4.3.2 Early Bronze Age

The beginning of the Early Bronze Age is marked and defined in Perth and Kinross, as elsewhere in Britain, by the appearance of artefacts made of bronze – an alloy of copper and tin – during the 22nd century BC. There are two main consequences of the appearance of bronzeFirstly, it was a novel medium that was used to express wealth, status and power, since bronze, like copper before it, will have been precious and not necessarily in large supply. Secondly, anyone who was able to control the flow of bronze, and/or its constituent materials, into and around Perth and Kinross was afforded the possibility of enhancing their power and authority.

It may be, then, that the other changes that are witnessed between the 22nd century and the 20th century BC relate, at least in part, to this introduction of a new metal. What we see during these centuries is a diversification of funerary practices and material culture, but above all a series of expressions of conspicuous consumption. This is demonstrated by the creation of new, ostentatious monuments such as the enormous funerary mounds at Sketewan (MPK5380; Mercer and Midgley 1997) and North Mains (MPK1358) and the Class II, two-entrance henge at North Mains (MPK1359; Barclay 1983). It is also seen in symbols of power, buried as the grave goods of important individuals. The latter are exemplified by the dagger found in an imposing cist grave set inside Forteviot Henge 1 (MPK1888), with its bronze blade, gold pommel-mount and hide scabbard. It is also represented by the jewellery of jet and jet-like materials found in graves at Easter Essendy (MPK5487; Thoms 1980), Abercairny (MPK1519; Rideout et al 1987), and Almondbank (MPK2064; Stewart and Barclay 1997, 24–33) and Craigiehall (Callander 1926, 261). The reuse of ancient monuments and sacred material (in the form of by-then ancient rock art) at this time constitutes an appropriation of ancient locales and symbols as part of the Early Bronze Age power play. The fertility of lowland Perth and Kinross (Cowie and Shepherd 2003, 153) will no doubt have contributed to the flourishing of a society in which unequal power was expressed through monuments, funerary practices and symbols of power. This, rather than control over the flow of metal, may have been the actual basis for wealth and power. Perth and Kinross was indeed a wealthy region during the Early Bronze Age.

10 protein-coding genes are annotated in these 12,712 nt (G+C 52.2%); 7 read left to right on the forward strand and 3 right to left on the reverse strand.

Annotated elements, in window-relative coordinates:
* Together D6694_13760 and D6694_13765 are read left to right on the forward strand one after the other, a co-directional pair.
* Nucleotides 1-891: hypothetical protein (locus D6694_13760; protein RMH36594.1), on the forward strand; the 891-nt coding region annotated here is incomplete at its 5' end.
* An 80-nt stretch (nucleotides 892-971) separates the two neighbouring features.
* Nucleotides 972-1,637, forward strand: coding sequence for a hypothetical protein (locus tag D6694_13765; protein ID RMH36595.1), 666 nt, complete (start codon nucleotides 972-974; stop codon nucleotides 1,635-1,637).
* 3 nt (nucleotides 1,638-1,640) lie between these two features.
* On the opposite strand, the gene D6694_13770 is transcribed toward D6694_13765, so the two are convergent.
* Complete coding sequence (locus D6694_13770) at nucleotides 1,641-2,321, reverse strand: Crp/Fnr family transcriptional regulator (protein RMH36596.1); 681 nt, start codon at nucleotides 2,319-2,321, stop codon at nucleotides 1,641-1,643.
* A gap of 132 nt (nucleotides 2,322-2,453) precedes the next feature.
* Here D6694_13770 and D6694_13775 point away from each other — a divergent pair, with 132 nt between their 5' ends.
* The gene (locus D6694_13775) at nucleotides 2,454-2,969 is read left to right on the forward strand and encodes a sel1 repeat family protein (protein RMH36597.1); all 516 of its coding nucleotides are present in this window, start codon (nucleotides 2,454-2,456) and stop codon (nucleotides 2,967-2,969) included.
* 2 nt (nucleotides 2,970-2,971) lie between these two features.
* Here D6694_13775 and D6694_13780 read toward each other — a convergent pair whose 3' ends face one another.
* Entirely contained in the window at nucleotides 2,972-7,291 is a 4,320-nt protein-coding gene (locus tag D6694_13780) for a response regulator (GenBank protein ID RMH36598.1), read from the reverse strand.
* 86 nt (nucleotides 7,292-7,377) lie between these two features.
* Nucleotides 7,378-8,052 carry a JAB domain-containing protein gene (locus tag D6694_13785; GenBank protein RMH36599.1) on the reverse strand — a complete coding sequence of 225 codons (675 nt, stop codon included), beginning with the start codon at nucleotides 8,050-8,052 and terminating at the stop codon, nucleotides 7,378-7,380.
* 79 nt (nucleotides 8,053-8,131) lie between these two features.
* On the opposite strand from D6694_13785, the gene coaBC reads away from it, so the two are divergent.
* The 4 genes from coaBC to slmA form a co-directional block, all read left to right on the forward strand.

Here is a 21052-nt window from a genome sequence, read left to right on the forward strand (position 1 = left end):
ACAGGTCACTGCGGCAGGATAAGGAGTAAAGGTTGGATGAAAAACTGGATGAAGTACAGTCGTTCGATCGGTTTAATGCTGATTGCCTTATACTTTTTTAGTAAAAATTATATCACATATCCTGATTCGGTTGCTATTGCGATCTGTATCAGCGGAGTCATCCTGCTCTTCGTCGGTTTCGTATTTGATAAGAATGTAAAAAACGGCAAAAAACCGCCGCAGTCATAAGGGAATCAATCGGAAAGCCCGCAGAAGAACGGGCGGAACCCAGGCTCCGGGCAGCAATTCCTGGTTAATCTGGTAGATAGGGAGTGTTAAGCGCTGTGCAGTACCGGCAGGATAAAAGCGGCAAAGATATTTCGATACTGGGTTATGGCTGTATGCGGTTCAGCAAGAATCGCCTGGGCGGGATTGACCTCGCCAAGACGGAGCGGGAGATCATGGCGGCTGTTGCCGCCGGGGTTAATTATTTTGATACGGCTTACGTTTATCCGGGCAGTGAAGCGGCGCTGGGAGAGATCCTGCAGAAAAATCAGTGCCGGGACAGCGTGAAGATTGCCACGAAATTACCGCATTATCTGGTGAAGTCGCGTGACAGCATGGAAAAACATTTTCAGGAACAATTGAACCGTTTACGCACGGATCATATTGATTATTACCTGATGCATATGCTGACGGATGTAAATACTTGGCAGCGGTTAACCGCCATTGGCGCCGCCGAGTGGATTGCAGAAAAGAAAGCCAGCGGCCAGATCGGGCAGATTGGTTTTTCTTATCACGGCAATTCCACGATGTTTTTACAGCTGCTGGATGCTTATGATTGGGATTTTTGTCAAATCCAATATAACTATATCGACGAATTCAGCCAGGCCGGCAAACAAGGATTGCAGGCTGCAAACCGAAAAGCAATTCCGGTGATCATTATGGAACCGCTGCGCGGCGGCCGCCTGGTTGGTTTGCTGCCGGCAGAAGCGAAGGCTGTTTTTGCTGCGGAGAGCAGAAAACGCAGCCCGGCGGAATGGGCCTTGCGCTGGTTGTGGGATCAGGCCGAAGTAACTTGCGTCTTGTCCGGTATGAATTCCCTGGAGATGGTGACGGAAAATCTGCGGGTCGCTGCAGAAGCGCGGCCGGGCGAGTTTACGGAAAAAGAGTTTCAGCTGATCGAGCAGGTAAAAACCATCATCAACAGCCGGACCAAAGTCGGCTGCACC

The Forteviot dagger ©️ Andy Holland

Developments after about 2000 BC are most clearly seen in the evolution of various styles of ceramic cinerary urn, and the appearance of novel artefact types including bronze razors. Evidence for habitation structures appears towards the end of the Early Bronze Age.

Although lost through later land use in lowland areas, Early Bronze Age agricultural activity is extensively evidenced in the uplands where field systems and clearance cairns demonstrate a well-managed and productive landscape supporting a mixed subsistence economy (Cowie and Shepherd 2003, 162–5). There is also evidence for tillage under both the massive barrow and henge bank at North Mains, with the former suggesting the use of a spade or hoe (Barclay 1983, eg 273). Although a much earlier, Neolithic, date for this cultivation activity is a clear possibility, given the presence of Neolithic sherds in the contexts in question.

A summary of the palaeoenvironmental evidence for the Early Bronze Age is found in section 4.4.5. Suffice it to note here that Tipping has observed, apropos a study of the Carn Dubh area in the Perth and Kinross uplands, that the first substantial evidence for forest clearance since the beginning of the Neolithic in that area appears to have occurred around 2050 BC (Tipping 1995). He suggested that an intensification of grazing, albeit without evidence for permanent settlement in the area, is the reason for this. Whether this in turn relates to population expansion or to some other factor remains to be established, however. Funerary Practices Grave Goods Ceremonial Monuments Settlement Material Culture